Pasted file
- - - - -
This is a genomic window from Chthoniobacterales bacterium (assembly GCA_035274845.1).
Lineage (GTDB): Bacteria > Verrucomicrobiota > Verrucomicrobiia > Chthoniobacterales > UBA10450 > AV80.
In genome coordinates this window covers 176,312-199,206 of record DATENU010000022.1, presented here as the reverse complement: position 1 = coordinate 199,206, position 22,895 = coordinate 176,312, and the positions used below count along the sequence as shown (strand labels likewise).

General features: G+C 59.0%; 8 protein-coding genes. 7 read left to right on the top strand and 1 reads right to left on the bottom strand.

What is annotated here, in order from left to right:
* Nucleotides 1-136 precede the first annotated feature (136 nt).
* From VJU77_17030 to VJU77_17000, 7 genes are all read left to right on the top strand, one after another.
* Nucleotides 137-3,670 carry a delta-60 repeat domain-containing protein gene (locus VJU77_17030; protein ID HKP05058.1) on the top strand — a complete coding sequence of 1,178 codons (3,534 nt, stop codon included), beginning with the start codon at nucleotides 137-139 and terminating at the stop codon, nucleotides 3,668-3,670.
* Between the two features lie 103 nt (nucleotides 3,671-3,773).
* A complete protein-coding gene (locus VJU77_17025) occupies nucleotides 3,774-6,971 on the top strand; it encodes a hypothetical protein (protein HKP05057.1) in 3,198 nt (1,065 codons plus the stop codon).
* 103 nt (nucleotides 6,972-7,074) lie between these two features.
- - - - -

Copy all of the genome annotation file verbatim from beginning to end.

This is a genomic window from Chthoniobacterales bacterium (assembly GCA_035274845.1).
Lineage (GTDB): Bacteria > Verrucomicrobiota > Verrucomicrobiia > Chthoniobacterales > UBA10450 > AV80.
In genome coordinates this window covers 176,312-199,206 of record DATENU010000022.1, presented here as the reverse complement: position 1 = coordinate 199,206, position 22,895 = coordinate 176,312, and the positions used below count along the sequence as shown (strand labels likewise).

General features: G+C 59.0%; 8 protein-coding genes. 7 read left to right on the top strand and 1 reads right to left on the bottom strand.

What is annotated here, in order from left to right:
* Nucleotides 1-136 precede the first annotated feature (136 nt).
* From VJU77_17030 to VJU77_17000, 7 genes are all read left to right on the top strand, one after another.
* Nucleotides 137-3,670 carry a delta-60 repeat domain-containing protein gene (locus VJU77_17030; protein ID HKP05058.1) on the top strand — a complete coding sequence of 1,178 codons (3,534 nt, stop codon included), beginning with the start codon at nucleotides 137-139 and terminating at the stop codon, nucleotides 3,668-3,670.
* Between the two features lie 103 nt (nucleotides 3,671-3,773).
* A complete protein-coding gene (locus VJU77_17025) occupies nucleotides 3,774-6,971 on the top strand; it encodes a hypothetical protein (protein HKP05057.1) in 3,198 nt (1,065 codons plus the stop codon).
* 103 nt (nucleotides 6,972-7,074) lie between these two features.